I have conducted a number of management training programs in which I have asked managers what they think employees expect of them. Among the most common answers: respect, recognition, consistency, fairness and open communication.
All of these are necessary. But they are not sufficient.
Less frequently raised is the reality that employees want to know that their manager cares about them. No employee wants to be “just a number.”
Employees who feel cared for are more engaged. And, companies with engaged employees are more profitable.
In her article “Lead with Love and You’ll Love the Results,” TalentCulture CEO Meghan M. Biro cites an important study by the Boston Consulting Group. According to the study, since 2001, companies that embrace “whole person” employee engagement have consistently outpaced growth in S&P average cumulative share price by margins of up to 99%. In other words, the “soft” stuff affects “hard” numbers.
In engagement surveys I have reviewed, comments frequently focus on the degree to which an employee feels his or her manager cares for him or her as a person, not just as an employee. Indeed, whether an employee “feels” cared for often affects whether he or she cares about the company.
Biro states in her article: “It’s easy to roll our eyes at the power of love in the workplace, to be cynical, to dismiss all the touchy feely nonsense…Big mistake!” She’s right.
Of course, managers should not tell each employee that he or she is loved. Equally true, however, managers need to show, by their words and their actions, that they care about the employee as a whole person.
Unfortunately, however, the laudable anti-discrimination laws can make caring dicey. That is, as leaders, we need to be careful in terms of how we care.
Take, for example, an employee who appears palpably depressed. If you ask the employee whether he is depressed, the answer you may hear is: “Not anymore. You have just given me a perceived disability claim under the ADA (Americans with Disabilities Act).”
But that does not mean that we should ignore the employee who appears to be suffering. It just means that we need to be thoughtful on how we are thoughtful.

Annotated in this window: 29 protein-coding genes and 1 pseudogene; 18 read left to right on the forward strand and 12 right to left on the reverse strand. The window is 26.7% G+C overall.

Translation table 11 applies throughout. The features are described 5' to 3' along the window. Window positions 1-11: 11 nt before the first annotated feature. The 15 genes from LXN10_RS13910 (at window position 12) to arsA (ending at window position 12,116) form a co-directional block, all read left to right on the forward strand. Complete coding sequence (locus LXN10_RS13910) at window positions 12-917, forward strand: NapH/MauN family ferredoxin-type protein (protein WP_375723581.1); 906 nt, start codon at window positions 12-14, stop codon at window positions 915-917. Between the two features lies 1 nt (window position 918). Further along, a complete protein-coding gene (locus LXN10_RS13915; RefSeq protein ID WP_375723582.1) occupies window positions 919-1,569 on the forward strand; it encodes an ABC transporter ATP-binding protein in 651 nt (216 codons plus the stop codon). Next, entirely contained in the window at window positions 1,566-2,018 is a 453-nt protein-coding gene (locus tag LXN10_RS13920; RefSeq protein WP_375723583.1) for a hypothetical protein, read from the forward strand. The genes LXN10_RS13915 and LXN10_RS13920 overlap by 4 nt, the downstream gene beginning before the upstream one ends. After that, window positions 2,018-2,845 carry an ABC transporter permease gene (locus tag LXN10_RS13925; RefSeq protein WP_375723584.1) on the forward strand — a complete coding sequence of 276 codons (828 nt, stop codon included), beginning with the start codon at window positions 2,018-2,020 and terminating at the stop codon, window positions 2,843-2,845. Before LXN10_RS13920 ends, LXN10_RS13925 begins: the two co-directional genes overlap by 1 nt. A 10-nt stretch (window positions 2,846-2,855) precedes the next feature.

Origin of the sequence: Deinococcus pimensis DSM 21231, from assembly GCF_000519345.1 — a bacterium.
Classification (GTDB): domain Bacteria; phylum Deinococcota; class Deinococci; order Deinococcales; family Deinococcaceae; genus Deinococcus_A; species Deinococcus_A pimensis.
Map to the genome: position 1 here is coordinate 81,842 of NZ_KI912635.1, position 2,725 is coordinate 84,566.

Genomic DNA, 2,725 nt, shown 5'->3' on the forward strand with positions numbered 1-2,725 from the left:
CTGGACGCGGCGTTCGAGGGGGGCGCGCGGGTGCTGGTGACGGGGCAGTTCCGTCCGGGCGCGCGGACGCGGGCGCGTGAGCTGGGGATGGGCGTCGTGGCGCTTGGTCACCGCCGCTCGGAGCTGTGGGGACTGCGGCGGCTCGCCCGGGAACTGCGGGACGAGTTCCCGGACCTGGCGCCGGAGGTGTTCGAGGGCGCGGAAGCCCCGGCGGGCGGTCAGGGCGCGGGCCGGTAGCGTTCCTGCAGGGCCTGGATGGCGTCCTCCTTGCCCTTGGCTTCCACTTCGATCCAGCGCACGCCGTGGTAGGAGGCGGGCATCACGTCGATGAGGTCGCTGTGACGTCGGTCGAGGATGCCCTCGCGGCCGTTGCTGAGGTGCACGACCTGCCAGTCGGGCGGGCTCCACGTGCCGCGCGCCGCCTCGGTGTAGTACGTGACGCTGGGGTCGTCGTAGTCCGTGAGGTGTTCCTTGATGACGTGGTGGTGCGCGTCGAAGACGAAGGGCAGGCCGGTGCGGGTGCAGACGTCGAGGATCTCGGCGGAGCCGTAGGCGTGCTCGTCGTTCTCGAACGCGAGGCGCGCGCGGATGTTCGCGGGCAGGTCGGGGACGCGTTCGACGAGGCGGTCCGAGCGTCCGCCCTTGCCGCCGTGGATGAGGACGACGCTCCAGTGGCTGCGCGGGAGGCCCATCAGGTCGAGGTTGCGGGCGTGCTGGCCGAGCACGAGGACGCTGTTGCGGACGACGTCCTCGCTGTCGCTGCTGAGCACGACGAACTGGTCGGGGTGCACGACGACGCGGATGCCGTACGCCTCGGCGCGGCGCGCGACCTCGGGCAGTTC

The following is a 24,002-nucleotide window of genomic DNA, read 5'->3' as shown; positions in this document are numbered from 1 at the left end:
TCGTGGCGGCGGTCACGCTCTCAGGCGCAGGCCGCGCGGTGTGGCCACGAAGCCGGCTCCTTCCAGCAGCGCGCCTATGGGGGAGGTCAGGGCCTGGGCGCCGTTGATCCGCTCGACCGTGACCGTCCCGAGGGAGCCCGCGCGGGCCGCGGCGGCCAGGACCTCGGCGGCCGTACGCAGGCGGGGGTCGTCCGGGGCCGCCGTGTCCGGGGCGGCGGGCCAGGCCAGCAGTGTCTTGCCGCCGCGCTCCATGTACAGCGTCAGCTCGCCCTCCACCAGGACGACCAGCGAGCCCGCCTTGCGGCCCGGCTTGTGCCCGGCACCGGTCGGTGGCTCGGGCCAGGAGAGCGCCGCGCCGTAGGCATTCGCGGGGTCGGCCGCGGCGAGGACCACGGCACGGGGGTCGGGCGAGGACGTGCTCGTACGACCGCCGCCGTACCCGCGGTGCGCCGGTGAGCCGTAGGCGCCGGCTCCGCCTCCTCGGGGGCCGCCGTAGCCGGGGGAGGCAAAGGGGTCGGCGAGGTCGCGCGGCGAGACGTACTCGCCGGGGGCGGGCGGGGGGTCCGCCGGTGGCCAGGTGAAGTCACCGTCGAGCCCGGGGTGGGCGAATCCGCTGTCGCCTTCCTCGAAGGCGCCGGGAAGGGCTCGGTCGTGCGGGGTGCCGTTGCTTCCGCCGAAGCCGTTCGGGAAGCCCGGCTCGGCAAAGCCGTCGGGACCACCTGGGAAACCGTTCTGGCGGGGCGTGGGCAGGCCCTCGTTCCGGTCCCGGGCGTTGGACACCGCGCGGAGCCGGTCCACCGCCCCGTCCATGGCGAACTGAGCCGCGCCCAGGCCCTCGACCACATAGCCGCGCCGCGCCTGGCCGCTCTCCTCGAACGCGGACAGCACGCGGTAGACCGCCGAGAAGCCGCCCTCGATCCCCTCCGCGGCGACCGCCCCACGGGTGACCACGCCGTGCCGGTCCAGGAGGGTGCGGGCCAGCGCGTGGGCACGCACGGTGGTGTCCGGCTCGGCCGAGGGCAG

For example, the manager could say something like: “I just wanted to make sure everything is OK. Do you want to talk?”
If the employee does not want to talk, he can simply say, “No.” But the employee knows that the manager cares.
Some lawyers might say even this question by management creates some risk. How so? The employee could disclose a physical or emotional problem. This could result in a duty to accommodate. Also, if adverse action is taken later, the employee could argue that the adverse action was based upon the knowledge it obtained by asking a very human question.
But not asking the question is not risk-free. Cold, unfeeling leaders create disengaged employees, and that has a major impact on the bottom line.
Let’s take another example. An employee has on her desk pictures of children. The pictures are brand new. Should the manager say anything? From a purely legal standpoint, it is safest to say nothing. But that reaction is an overreaction to the potential legal risk.
Don’t ask the employee whether the children are hers. And, certainly, don’t ask the employee whether she intends to have more.
However, you could say something as simple as, “Nice pictures.” If the employee wants to provide more detail, she can. Or, not. In either case, it is existential recognition of the whole person without prying.
We hear a lot about micro-inequities. Well, there are also micro-equities. That is, there are little things that as leaders we can do that mean a lot to employees.
Companies should “actively care” about their employees, to paraphrase Biro. We just need to do so in such a way that the unintended adverse consequence of our caring is not litigation.
This blog is not legal advice and should not be construed as applying to specific factual situations.
About the Author: Jonathan A. Segal is a partner at Duane Morris LLP in the Employment, Labor, Benefits and Immigration Practice Group. He is also the managing principal of the Duane Morris Institute, which provides training for human resource professionals, in-house counsel, benefits administrators and managers at Duane Morris, at client sites and by way of webinar on myriad employment, labor, benefits and immigration matters.